Middletown and Keady had competed in four of the previous five finals, but in 2020, one of the big hitters were going to fall at the first hurdle.
The sides were paired off in the Preliminary Round of the competition, with the winner claiming the favourites tag for the remainder of the campaign.
Middletown were victorious, and although Gaffney’s side have had the upper hand over their foes in recent years, the rivalry hasn’t just been experienced by the current generation.
“In terms of Armagh hurling, the rivalry goes back years, long before we were playing and it’s still there today. It’s definitely a healthy rivalry and a lot of the boys all went to the same high schools, so we all know each other, we played on the same school teams”.
“Whenever it comes to the championship, it’s every team for themselves, but it always seems to be a good game between us.”
With Keady defeated, it was now Derrynoose who stood in Middletown’s way of making a sixth championship final in as many seasons.
And this time, it was Middletown who required a second half comeback. “It was definitely a good game. They came out and got two goals, they went six points up in the second half”.
“We managed to just steady the ship and basically try to get the ball down the other end of the field and make them puck the ball out. We just kept the scoreboard ticking and got the goals to get over the line”.
Cuchulainns proved to be the final obstacle in their way and once again Middletown rose to the challenge to claim back-to-back titles.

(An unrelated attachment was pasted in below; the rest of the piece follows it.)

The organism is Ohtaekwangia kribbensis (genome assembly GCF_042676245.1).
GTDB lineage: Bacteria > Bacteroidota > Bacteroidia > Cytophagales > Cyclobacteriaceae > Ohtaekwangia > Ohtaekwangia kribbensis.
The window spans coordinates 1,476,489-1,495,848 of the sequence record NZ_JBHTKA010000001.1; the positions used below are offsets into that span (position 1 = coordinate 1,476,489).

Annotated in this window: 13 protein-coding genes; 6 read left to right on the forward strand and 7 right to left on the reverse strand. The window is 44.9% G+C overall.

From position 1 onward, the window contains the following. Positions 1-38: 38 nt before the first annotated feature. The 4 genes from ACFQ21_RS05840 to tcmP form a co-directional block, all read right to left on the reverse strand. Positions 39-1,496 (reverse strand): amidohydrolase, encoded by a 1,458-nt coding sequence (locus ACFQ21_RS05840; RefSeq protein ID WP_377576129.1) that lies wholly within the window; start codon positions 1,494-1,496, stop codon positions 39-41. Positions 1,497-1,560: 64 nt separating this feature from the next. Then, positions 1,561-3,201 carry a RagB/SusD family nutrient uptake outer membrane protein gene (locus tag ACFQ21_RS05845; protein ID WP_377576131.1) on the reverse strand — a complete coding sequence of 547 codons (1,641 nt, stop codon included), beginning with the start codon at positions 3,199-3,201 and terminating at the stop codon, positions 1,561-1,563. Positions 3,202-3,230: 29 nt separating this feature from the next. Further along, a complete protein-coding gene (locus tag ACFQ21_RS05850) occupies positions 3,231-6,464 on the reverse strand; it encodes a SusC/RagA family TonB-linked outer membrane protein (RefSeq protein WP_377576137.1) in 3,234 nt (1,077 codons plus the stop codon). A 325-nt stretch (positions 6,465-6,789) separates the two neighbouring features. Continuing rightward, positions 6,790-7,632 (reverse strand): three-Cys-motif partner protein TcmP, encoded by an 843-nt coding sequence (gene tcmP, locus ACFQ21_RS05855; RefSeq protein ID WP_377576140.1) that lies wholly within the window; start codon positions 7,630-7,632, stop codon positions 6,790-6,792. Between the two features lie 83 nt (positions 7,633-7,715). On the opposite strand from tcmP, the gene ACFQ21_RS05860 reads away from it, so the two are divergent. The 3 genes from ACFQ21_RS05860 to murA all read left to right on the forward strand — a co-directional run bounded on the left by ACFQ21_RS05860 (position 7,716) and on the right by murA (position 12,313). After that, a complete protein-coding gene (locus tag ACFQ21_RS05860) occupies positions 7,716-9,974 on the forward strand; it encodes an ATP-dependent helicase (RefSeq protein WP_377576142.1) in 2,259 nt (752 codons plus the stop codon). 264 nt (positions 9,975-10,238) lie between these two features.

“To have them two games under your belt going in to play Cuchulainn’s in the final, it definitely wasn’t a game that anybody overlooked”.
“I had my wedding that weekend and the amount of boys there that were sipping water and away home early, most of the team done that. We gave them (Cuchulainn’s) the respect they deserved.”
Leading into the new year, Middletown will target another three in a row, but Gaffney and his teammates know that 2021 could throw up all kinds of problems.
“We definitely wouldn’t see ourselves as favourites at all, although most teams would say that. At the end of the day, it’s a new year and last year was different but this year, it looks like it could be very similar if not less game time, so nobody knows what’s happening”.
“It’s probably a good way of levelling things out, so in my eyes there wouldn’t really be a favourite this year, because nobody knows what way the games are going to be played or how they’re going to be played, who can commit to them”
“I’d say there’ll be a few teams out there gunning for us, but I’d like to think we’d be willing to step up to the plate and give it our best shot too”.